Democratic Leader Nancy Pelosi received the inaugural "Champion for Change" award and delivered remarks at the Campus Progress National Conference sponsored by the Center for American Progress. In her remarks, Leader Pelosi highlighted the role of young Americans in fostering progressive change, discussed the issues facing young Americans in health care and in securing an affordable college education, and issued a DARE to young Americans to lead the way against voter suppression efforts. Below are the Leader's remarks:
[Member of the crowd shouts "we love you.']
"I love you too!
"I'm absolutely delighted to be here. I have been so looking forward to this occasion and so much appreciate the invitation to be here. Neera's words were so appreciated by me, so generous in her recognition of the work that we did in Congress to pass the Affordable Care Act among other things. This, in case you don't know it, is the "Champion for Change Award,' of which I am the first to receive it but many others will follow and I'm sure many of them are in this room. I want to thank Anne Johnson for her leadership and also for this wonderful award and again to Neera, thank you and Campus Progress for the change that you are making and will make and to John Podesta, what can I say? Years ago when somebody said to me: "do you know John Podesta, what do you have to say about him?' I said: "he is the gold-standard when it comes to policy, when it comes to politics, when it comes to people, he has it all in perspective.' And another great thing he did in addition to his own considerable accomplishments was to recognize that Neera Tanden would be a worthy successor to him in the leadership of the Center for American Progress. Thank you John Podesta for your leadership. Let's hear it for John Podesta.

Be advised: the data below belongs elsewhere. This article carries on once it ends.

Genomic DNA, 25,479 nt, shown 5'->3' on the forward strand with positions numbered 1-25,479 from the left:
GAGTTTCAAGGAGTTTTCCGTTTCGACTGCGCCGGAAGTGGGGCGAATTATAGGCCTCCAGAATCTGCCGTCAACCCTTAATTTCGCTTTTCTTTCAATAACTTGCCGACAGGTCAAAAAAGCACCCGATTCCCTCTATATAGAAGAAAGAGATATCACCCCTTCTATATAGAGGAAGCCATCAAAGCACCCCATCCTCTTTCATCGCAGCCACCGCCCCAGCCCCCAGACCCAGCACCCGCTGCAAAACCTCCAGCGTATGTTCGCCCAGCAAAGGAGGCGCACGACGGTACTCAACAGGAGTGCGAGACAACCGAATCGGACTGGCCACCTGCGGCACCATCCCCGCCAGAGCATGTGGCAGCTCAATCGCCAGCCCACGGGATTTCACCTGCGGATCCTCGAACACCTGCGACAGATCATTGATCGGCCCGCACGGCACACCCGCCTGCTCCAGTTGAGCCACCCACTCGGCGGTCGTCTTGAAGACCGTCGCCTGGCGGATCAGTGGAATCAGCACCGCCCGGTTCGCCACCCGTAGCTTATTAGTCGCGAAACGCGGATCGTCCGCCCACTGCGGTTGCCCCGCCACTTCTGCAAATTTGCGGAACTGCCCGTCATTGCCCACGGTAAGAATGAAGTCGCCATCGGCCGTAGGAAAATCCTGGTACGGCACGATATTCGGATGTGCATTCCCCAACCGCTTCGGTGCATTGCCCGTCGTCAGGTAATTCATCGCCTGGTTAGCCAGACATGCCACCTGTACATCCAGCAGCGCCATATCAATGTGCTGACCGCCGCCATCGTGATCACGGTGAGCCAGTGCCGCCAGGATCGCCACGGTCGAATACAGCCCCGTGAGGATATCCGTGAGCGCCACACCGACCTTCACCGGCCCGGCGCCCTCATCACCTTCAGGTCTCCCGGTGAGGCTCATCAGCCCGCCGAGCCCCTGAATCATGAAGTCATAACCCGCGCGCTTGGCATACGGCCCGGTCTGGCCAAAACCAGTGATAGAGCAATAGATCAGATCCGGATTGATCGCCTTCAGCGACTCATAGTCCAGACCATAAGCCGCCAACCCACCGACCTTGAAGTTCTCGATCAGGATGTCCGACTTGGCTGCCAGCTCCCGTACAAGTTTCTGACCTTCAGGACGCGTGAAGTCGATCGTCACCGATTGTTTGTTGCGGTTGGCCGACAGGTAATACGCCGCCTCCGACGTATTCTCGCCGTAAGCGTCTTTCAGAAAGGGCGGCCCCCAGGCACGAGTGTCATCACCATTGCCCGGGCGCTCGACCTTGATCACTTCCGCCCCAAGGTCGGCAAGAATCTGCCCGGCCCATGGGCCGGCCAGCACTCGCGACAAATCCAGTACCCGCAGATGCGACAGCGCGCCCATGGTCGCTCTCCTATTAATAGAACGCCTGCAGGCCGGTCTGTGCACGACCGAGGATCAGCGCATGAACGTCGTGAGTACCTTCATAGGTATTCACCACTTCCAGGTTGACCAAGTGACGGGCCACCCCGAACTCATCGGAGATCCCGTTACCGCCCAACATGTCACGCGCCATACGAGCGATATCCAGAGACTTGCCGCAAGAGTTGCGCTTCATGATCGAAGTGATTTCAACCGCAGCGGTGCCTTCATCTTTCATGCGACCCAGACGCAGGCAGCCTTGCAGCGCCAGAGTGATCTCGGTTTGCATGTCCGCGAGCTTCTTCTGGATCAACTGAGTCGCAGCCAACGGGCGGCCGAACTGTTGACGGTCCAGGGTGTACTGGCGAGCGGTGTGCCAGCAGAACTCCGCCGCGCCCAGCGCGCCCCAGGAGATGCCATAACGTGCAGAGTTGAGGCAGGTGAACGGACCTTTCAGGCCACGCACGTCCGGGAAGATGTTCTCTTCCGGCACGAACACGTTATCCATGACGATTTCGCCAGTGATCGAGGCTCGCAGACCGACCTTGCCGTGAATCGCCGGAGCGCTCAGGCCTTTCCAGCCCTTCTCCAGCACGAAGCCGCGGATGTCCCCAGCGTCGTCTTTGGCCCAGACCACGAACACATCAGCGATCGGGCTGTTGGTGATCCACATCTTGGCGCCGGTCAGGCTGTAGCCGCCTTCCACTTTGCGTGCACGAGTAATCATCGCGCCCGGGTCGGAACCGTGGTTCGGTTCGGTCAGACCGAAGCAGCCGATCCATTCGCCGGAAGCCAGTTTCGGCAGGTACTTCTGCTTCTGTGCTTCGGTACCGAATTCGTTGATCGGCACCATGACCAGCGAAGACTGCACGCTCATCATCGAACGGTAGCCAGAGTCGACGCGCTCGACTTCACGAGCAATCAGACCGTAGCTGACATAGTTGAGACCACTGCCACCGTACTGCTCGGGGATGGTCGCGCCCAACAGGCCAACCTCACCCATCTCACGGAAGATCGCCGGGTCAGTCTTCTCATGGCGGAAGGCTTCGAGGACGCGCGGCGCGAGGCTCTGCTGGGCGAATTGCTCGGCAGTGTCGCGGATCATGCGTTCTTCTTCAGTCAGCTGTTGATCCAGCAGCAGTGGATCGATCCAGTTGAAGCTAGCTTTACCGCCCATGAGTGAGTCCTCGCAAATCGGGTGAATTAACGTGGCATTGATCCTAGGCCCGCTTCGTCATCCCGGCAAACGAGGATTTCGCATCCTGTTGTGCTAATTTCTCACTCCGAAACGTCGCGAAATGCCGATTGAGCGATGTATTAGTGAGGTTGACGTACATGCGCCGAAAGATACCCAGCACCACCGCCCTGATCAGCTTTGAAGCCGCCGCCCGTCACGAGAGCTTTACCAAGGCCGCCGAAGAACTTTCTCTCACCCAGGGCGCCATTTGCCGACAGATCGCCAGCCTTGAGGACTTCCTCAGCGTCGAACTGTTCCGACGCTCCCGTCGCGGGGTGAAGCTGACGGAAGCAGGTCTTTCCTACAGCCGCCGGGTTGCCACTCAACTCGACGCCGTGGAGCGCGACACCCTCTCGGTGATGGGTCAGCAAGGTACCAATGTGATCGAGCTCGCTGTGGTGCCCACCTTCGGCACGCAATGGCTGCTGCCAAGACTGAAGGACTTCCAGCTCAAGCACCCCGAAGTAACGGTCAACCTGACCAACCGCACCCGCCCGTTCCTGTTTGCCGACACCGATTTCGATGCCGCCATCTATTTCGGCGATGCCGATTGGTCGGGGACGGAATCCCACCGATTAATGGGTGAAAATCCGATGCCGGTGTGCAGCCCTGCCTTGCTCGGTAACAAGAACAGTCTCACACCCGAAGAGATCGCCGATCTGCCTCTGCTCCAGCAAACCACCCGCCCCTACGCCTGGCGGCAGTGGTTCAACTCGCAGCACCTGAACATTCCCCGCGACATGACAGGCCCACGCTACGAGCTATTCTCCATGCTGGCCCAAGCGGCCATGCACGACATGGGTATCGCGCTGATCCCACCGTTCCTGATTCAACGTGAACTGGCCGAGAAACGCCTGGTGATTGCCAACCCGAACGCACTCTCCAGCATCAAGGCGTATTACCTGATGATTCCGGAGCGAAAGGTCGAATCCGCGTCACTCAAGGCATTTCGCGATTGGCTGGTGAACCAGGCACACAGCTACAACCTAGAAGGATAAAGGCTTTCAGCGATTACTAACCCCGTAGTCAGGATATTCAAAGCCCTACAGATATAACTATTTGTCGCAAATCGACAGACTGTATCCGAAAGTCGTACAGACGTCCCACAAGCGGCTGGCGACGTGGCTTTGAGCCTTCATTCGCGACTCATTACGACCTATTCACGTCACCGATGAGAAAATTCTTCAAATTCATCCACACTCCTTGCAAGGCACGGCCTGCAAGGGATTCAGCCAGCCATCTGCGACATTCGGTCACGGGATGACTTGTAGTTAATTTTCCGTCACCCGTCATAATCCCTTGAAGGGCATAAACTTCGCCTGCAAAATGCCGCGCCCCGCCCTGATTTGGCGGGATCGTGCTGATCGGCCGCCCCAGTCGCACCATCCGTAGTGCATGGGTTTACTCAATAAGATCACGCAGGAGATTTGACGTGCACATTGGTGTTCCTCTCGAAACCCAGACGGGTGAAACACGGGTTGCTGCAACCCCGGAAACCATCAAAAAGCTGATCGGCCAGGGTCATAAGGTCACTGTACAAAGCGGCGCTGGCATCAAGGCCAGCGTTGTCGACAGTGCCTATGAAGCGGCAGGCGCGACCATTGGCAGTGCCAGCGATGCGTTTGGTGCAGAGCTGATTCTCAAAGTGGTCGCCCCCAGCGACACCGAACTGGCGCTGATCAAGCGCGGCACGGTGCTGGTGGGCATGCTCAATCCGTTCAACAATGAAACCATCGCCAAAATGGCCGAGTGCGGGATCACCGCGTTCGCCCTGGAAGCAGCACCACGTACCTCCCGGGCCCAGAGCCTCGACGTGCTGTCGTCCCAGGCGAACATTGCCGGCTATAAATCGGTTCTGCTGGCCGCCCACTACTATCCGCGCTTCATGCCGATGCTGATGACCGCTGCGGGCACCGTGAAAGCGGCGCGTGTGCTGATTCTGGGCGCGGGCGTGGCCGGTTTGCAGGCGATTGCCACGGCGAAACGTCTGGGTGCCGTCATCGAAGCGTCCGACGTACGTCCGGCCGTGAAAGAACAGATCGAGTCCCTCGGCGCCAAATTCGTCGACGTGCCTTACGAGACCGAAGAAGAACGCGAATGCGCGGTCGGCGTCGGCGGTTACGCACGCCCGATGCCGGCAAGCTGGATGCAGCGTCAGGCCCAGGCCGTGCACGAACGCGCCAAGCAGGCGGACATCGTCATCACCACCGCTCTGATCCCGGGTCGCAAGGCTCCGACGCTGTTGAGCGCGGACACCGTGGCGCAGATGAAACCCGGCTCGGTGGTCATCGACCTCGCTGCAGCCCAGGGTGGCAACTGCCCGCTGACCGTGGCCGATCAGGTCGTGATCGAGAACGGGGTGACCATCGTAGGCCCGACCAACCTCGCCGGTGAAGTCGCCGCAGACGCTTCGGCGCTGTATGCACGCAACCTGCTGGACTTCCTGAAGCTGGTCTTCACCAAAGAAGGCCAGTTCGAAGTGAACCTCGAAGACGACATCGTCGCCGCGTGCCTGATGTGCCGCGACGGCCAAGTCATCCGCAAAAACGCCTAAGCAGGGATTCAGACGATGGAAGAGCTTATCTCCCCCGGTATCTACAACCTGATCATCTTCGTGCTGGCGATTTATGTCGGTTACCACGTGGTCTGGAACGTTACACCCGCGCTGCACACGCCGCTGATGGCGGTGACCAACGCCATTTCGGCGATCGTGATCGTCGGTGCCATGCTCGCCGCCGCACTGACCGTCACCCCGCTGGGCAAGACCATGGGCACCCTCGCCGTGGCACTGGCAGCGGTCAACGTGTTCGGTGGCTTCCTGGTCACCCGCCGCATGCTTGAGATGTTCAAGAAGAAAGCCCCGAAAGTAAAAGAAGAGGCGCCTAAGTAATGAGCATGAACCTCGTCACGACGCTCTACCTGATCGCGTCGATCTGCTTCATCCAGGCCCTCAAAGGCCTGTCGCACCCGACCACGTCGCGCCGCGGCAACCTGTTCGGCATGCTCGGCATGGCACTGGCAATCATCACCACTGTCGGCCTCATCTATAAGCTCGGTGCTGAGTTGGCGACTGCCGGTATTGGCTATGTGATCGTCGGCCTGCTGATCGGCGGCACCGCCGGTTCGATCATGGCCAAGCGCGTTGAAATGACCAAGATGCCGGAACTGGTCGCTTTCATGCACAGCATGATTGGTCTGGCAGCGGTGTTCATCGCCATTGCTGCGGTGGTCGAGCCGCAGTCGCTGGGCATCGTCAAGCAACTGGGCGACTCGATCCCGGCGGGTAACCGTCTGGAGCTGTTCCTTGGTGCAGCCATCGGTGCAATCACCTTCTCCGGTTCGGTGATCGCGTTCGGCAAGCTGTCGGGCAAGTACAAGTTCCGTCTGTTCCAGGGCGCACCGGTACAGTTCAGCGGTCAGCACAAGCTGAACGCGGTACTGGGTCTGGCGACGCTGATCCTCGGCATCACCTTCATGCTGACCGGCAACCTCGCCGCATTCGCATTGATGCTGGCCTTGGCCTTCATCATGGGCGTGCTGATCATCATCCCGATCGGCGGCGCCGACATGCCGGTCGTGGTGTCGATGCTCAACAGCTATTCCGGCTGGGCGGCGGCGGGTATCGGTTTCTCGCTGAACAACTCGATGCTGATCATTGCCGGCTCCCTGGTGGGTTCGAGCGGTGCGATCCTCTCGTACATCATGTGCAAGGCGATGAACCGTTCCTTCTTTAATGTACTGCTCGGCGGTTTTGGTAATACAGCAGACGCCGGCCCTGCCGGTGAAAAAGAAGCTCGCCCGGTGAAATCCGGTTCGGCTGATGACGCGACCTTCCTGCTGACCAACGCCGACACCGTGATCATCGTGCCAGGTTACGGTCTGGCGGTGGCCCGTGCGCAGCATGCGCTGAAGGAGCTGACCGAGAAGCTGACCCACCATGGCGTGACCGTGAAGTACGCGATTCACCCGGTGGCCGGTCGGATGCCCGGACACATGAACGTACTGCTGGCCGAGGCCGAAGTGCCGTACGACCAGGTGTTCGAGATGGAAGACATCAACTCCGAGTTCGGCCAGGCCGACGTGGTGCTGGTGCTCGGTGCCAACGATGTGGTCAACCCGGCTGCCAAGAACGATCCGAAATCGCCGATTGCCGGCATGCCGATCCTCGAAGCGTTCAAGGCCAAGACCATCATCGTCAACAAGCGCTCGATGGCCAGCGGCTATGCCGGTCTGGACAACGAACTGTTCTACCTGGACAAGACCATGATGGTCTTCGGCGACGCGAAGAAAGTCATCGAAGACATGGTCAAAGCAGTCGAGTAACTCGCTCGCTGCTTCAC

"I love the theme: "Young People Working for Progressive Change' and since it was called to my attention as I was being introduced that I was especially being recognized for the Affordable Care Act and the role that I played in that. May I thank all of you for the role that you played in that. It was one of those things where it took everything and everyone who was involved to get it accomplished. So, I accept the generous compliments about my role, but I accept them on behalf of my colleagues in the Congress who have the courage to go out and fight for progressive change in the form of the Affordable Care Act. I start with that because it was the center piece of the period of time when we were in the majority and the President, Barack Obama, was in the White House. Now remember, he came into office and the first bill that signed was the Lilly Ledbetter Act to end discrimination for women in the workplace. Lilly Ledbetter. And one of the last bills he signed in that congressional term was repeal of Don't Ask Don't Tell, ending discrimination in the military. In the workplace for women and the military. And in between, many other expansions of freedom because after all that's what those two bills were about, ending discrimination. And central to all of it, of course, we had our hate crimes legislation, fully inclusive -- the list goes on and on.